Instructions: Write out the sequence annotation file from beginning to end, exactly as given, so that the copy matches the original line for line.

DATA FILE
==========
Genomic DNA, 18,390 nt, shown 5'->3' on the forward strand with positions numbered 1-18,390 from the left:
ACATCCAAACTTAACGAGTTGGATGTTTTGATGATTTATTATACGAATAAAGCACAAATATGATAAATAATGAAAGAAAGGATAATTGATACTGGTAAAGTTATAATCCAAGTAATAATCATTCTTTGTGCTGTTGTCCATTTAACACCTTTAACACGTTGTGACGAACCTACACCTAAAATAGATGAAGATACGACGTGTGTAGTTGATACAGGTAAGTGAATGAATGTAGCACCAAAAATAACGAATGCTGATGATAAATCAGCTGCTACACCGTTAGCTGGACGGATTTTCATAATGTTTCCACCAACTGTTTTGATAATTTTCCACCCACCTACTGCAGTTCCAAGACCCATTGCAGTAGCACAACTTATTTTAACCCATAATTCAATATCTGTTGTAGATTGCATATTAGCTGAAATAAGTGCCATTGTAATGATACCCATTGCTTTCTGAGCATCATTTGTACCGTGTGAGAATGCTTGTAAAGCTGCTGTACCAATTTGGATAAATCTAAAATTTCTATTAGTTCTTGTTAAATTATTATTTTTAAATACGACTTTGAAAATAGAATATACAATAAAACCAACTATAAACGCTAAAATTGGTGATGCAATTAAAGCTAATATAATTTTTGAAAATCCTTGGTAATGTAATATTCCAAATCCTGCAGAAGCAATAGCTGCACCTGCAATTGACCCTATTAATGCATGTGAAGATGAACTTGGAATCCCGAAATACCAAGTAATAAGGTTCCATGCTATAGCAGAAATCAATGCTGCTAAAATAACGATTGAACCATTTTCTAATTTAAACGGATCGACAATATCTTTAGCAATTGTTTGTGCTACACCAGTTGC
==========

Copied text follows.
Genomic DNA, 18,390 nt, shown 5'->3' on the forward strand with positions numbered 1-18,390 from the left:
ACATCCAAACTTAACGAGTTGGATGTTTTGATGATTTATTATACGAATAAAGCACAAATATGATAAATAATGAAAGAAAGGATAATTGATACTGGTAAAGTTATAATCCAAGTAATAATCATTCTTTGTGCTGTTGTCCATTTAACACCTTTAACACGTTGTGACGAACCTACACCTAAAATAGATGAAGATACGACGTGTGTAGTTGATACAGGTAAGTGAATGAATGTAGCACCAAAAATAACGAATGCTGATGATAAATCAGCTGCTACACCGTTAGCTGGACGGATTTTCATAATGTTTCCACCAACTGTTTTGATAATTTTCCACCCACCTACTGCAGTTCCAAGACCCATTGCAGTAGCACAACTTATTTTAACCCATAATTCAATATCTGTTGTAGATTGCATATTAGCTGAAATAAGTGCCATTGTAATGATACCCATTGCTTTCTGAGCATCATTTGTACCGTGTGAGAATGCTTGTAAAGCTGCTGTACCAATTTGGATAAATCTAAAATTTCTATTAGTTCTTGTTAAATTATTATTTTTAAATACGACTTTGAAAATAGAATATACAATAAAACCAACTATAAACGCTAAAATTGGTGATGCAATTAAAGCTAATATAATTTTTGAAAATCCTTGGTAATGTAATATTCCAAATCCTGCAGAAGCAATAGCTGCACCTGCAATTGACCCTATTAATGCATGTGAAGATGAACTTGGAATCCCGAAATACCAAGTAATAAGGTTCCATGCTATAGCAGAAATCAATGCTGCTAAAATAACGATTGAACCATTTTCTAATTTAAACGGATCGACAATATCTTTAGCAATTGTTTGTGCTACACCAGTTGC